You can heal from rape and sexual abuse. Murder is final. But that idea, that rape takes away your soul? That’s harmful. If you are in the aftermath of trauma and questioning your worth- which is what that crime does to you- hearing someone say that? That just validates the lie so many victims come to believe. That their lives are over. That they are dead inside. I felt pain when I heard him say that, even though I knew his heart was in the right place.
What we say, and how we say it MATTERS. Language has power. I remember hearing Oprah have a conversation with a rap artist about the “N” word. He was making the argument that it had been reclaimed within the African American community. Oprah made the point that at every lynching that had ever taken place, you can be assured the victim was called that word. That word has a history and a meaning, and it is wielded as a weapon.
I’ve heard many people talking about political correctness lately. I’ve heard people touting Donald Trump as “refreshing” because he eschews it.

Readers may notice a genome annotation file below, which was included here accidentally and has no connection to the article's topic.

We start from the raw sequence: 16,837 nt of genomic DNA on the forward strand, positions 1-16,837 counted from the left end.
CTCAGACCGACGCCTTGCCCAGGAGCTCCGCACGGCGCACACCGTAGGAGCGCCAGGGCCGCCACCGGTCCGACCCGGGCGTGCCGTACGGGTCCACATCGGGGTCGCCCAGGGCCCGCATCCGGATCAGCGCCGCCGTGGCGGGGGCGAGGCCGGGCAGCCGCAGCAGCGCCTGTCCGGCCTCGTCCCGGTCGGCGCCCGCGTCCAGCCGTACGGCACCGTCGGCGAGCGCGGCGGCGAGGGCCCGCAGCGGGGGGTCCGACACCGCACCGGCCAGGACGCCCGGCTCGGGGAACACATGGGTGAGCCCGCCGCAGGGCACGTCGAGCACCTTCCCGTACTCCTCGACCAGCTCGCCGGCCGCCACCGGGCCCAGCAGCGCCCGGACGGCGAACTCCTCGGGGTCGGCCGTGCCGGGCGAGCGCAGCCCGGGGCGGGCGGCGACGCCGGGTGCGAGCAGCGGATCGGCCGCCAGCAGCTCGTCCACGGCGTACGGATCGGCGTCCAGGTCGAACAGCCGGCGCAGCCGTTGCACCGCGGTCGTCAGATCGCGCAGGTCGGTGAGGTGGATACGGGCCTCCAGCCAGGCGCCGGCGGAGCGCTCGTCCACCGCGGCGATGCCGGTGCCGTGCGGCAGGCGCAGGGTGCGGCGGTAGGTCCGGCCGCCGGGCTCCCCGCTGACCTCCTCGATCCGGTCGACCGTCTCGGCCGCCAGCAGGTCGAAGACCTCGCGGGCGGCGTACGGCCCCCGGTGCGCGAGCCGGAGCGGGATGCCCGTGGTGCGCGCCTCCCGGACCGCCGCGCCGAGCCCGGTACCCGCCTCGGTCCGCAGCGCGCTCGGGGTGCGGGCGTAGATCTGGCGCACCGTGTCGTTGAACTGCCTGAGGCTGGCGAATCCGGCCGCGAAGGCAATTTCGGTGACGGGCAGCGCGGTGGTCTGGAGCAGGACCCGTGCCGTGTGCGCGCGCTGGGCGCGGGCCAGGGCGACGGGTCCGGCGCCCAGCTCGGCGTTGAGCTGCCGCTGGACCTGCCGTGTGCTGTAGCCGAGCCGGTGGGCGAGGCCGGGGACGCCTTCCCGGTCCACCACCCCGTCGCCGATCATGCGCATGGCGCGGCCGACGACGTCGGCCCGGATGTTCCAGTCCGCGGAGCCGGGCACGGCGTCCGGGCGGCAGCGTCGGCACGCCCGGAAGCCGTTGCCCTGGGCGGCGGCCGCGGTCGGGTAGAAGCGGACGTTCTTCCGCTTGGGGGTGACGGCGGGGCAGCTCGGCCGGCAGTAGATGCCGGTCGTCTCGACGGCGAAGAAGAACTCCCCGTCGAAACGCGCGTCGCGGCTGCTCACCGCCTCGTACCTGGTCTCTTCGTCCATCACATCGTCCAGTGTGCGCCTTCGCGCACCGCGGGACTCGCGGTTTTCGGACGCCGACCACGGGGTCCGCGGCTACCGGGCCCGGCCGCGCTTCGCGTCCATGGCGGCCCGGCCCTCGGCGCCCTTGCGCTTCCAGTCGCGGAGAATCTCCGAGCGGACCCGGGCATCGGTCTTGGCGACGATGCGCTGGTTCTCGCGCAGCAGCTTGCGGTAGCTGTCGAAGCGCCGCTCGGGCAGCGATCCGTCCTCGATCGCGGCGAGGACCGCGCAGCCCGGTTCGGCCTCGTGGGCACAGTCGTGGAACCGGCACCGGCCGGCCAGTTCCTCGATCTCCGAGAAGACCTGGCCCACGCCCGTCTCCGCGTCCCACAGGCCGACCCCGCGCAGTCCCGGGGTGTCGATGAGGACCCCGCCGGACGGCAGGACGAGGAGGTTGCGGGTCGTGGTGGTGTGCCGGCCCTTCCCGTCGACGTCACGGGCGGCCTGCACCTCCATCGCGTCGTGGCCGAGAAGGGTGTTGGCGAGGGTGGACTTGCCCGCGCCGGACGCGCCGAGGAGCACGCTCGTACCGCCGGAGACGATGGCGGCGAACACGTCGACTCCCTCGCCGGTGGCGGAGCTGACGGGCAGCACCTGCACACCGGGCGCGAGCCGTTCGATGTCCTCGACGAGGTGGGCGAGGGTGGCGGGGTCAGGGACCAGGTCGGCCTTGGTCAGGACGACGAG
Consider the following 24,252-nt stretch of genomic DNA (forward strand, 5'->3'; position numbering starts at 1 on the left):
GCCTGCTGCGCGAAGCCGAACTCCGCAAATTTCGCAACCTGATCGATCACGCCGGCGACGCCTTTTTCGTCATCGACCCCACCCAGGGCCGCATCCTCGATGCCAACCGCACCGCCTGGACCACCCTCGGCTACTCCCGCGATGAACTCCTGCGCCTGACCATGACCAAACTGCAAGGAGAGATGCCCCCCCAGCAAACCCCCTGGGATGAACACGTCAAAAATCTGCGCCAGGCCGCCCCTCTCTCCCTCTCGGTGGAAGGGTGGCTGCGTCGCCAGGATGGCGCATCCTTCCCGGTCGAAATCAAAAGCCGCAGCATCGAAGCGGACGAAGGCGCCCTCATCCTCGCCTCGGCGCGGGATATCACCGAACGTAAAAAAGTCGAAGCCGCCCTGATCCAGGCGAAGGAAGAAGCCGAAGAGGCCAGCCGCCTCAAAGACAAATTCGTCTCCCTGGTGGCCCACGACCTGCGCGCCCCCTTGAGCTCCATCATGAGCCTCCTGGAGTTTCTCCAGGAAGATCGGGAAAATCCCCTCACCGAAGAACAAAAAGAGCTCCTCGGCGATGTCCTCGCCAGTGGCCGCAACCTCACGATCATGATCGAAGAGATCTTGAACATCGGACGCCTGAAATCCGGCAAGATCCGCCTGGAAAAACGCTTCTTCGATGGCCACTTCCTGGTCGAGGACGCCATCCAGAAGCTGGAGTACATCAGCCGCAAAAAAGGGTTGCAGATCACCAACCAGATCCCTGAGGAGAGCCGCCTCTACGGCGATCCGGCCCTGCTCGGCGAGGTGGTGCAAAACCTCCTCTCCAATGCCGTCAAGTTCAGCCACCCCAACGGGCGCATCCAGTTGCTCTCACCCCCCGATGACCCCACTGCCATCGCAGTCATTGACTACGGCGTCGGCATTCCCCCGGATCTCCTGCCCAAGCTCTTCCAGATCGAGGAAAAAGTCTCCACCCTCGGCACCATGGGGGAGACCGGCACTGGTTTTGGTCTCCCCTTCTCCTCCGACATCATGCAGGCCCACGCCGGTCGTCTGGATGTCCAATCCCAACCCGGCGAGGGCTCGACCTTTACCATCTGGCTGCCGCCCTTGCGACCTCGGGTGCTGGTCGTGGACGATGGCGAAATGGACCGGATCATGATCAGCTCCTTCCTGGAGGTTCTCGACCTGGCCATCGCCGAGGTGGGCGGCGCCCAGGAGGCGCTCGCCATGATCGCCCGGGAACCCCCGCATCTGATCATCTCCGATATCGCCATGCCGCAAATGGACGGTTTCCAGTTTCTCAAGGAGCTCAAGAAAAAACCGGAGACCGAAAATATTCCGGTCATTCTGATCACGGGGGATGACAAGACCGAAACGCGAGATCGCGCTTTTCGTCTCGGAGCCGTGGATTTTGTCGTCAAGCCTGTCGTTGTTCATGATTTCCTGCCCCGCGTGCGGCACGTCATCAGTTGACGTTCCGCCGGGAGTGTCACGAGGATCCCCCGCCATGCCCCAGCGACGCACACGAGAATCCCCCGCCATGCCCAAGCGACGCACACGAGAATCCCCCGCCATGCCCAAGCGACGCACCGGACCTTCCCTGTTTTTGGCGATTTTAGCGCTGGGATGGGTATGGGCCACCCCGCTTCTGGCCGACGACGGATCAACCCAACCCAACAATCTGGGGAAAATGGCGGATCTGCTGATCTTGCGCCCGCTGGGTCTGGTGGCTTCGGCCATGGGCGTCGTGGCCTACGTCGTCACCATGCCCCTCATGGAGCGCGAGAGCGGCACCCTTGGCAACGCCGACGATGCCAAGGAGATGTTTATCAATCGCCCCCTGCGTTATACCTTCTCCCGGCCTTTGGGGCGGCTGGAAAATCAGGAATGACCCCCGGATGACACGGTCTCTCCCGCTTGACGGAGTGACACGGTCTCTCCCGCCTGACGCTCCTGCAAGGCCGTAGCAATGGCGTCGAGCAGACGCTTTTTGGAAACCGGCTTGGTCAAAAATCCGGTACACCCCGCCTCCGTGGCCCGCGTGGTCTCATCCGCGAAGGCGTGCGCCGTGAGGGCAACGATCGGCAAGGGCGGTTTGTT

I think when people talk about political correctness it’s a couple of things melded together. Sometimes I think it means how we refer to people, and sometimes I think it means our ability to take a joke about something personal- gender, race, ethnicity etc.
I am only going to talk about the former because the latter is a more complex topic and I don’t know how to articulate it well.
Language evolves, just as we do. As our attitudes change, so do the words we use. I will use an example that is near and dear to my heart. Let us discuss the use of the word retarded. The term ‘mentally retarded’ used to be the standard, accepted term for someone with intellectual, social or emotional developmental delays. Doctors used it, professionals used it, experts used it. As our understanding developed, so did our language.